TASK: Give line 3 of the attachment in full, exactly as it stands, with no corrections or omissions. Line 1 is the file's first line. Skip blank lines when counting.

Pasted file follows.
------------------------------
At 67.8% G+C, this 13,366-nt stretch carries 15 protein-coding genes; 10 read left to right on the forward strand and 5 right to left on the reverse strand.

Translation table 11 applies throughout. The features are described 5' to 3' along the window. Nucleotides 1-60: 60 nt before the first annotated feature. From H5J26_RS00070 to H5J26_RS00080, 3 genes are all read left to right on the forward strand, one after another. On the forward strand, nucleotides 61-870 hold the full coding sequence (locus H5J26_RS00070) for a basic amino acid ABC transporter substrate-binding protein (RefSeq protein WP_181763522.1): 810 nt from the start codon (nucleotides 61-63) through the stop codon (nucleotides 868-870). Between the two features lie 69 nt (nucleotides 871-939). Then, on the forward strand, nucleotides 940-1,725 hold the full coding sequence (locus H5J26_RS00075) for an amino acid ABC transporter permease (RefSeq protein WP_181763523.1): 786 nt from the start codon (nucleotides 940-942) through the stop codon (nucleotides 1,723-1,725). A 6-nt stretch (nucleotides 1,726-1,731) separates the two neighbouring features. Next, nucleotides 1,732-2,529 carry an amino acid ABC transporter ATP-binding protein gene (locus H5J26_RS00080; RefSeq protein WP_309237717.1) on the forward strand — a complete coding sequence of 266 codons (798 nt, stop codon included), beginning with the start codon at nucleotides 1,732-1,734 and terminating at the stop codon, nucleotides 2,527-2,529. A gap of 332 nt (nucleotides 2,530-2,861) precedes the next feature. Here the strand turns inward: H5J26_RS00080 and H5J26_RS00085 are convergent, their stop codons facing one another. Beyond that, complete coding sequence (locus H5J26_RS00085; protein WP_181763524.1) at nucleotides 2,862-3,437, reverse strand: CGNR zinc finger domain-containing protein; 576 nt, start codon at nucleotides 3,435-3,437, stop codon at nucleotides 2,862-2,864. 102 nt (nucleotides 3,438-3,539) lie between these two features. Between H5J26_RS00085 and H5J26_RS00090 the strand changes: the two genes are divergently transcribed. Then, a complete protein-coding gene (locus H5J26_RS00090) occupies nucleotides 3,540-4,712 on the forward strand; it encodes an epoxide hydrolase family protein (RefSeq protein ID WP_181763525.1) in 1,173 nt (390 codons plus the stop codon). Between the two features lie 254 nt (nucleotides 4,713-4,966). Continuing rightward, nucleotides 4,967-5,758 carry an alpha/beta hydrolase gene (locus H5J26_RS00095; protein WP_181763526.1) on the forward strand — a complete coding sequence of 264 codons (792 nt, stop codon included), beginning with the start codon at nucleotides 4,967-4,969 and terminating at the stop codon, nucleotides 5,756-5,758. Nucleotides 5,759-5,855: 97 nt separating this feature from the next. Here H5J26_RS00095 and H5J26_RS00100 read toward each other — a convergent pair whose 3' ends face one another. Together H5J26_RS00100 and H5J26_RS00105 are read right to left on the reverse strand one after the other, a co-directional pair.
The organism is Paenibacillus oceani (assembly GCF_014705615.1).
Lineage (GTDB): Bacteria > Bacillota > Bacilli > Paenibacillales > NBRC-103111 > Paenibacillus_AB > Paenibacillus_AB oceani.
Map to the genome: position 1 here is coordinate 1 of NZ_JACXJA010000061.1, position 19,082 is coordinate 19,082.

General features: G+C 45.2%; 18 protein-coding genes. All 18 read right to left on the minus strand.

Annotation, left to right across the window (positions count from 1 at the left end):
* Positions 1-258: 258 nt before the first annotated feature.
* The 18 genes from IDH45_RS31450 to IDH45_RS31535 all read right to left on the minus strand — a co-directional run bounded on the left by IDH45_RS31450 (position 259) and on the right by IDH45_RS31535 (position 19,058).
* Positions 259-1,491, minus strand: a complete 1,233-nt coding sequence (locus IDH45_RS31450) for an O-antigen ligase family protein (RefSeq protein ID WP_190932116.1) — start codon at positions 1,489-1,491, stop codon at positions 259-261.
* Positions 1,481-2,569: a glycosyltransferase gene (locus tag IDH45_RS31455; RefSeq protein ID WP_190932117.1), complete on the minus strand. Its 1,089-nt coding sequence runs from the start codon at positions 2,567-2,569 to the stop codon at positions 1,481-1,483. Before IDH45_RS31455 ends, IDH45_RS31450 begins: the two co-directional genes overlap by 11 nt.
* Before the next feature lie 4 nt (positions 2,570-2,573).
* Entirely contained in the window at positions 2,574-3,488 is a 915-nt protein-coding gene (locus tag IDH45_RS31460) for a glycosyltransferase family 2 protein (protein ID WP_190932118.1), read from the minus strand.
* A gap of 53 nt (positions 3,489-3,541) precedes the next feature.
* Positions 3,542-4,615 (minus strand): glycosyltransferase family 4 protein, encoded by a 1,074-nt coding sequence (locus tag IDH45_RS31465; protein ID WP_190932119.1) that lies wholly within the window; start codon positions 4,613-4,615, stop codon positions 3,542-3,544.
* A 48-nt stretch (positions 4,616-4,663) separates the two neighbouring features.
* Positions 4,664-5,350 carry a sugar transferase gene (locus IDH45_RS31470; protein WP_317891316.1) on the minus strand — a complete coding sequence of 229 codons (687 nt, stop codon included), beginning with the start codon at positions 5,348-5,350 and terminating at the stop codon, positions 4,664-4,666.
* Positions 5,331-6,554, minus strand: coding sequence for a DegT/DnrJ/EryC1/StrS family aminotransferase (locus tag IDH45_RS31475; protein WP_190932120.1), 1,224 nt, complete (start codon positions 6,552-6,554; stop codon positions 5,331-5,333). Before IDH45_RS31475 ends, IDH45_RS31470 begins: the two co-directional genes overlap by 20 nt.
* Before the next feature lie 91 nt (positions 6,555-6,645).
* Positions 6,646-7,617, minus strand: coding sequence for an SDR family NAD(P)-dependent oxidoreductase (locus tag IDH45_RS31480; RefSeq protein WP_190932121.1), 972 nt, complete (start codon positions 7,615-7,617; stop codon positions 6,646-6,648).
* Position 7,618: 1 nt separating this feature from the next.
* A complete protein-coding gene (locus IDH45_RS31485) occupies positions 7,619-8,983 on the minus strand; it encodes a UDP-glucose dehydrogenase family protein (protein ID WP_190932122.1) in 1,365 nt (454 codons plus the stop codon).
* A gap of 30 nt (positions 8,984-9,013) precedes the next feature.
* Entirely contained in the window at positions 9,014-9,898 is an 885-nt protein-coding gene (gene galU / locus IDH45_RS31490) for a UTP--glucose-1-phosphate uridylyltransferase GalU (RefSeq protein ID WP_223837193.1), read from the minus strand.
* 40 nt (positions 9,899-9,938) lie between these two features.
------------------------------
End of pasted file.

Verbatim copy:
The organism is Paenibacillus oceani (assembly GCF_014705615.1).